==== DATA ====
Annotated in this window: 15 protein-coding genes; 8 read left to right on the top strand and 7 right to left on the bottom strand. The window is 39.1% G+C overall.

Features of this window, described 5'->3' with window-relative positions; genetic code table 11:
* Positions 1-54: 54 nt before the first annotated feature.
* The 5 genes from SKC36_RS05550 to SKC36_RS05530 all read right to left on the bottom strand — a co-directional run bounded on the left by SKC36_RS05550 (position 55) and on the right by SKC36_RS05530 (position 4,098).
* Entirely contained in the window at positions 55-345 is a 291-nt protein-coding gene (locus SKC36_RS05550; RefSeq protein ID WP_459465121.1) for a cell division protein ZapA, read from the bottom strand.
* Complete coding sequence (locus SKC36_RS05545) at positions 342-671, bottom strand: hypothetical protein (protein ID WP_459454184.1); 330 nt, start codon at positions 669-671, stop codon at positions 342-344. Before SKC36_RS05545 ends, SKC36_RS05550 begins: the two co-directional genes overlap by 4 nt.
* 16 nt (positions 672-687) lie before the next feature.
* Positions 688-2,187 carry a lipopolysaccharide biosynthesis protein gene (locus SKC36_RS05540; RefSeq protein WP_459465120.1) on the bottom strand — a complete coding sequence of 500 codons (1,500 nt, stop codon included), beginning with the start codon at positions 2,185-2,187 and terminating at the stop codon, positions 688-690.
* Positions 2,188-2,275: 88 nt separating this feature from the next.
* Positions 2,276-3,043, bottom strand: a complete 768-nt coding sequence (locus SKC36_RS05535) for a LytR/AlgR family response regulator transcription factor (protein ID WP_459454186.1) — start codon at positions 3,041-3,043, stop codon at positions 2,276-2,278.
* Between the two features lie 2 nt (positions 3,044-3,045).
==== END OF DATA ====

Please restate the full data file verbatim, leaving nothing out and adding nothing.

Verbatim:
Annotated in this window: 15 protein-coding genes; 8 read left to right on the top strand and 7 right to left on the bottom strand. The window is 39.1% G+C overall.

Features of this window, described 5'->3' with window-relative positions; genetic code table 11:
* Positions 1-54: 54 nt before the first annotated feature.
* The 5 genes from SKC36_RS05550 to SKC36_RS05530 all read right to left on the bottom strand — a co-directional run bounded on the left by SKC36_RS05550 (position 55) and on the right by SKC36_RS05530 (position 4,098).
* Entirely contained in the window at positions 55-345 is a 291-nt protein-coding gene (locus SKC36_RS05550; RefSeq protein ID WP_459465121.1) for a cell division protein ZapA, read from the bottom strand.
* Complete coding sequence (locus SKC36_RS05545) at positions 342-671, bottom strand: hypothetical protein (protein ID WP_459454184.1); 330 nt, start codon at positions 669-671, stop codon at positions 342-344. Before SKC36_RS05545 ends, SKC36_RS05550 begins: the two co-directional genes overlap by 4 nt.
* 16 nt (positions 672-687) lie before the next feature.
* Positions 688-2,187 carry a lipopolysaccharide biosynthesis protein gene (locus SKC36_RS05540; RefSeq protein WP_459465120.1) on the bottom strand — a complete coding sequence of 500 codons (1,500 nt, stop codon included), beginning with the start codon at positions 2,185-2,187 and terminating at the stop codon, positions 688-690.
* Positions 2,188-2,275: 88 nt separating this feature from the next.
* Positions 2,276-3,043, bottom strand: a complete 768-nt coding sequence (locus SKC36_RS05535) for a LytR/AlgR family response regulator transcription factor (protein ID WP_459454186.1) — start codon at positions 3,041-3,043, stop codon at positions 2,276-2,278.
* Between the two features lie 2 nt (positions 3,044-3,045).